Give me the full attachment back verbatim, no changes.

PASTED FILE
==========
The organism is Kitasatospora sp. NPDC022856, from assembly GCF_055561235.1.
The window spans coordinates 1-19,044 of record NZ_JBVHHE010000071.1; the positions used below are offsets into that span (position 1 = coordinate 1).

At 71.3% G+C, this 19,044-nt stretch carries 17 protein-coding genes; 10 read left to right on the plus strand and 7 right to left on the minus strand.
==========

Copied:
The organism is Kitasatospora sp. NPDC022856, from assembly GCF_055561235.1.
The window spans coordinates 1-19,044 of record NZ_JBVHHE010000071.1; the positions used below are offsets into that span (position 1 = coordinate 1).

At 71.3% G+C, this 19,044-nt stretch carries 17 protein-coding genes; 10 read left to right on the plus strand and 7 right to left on the minus strand.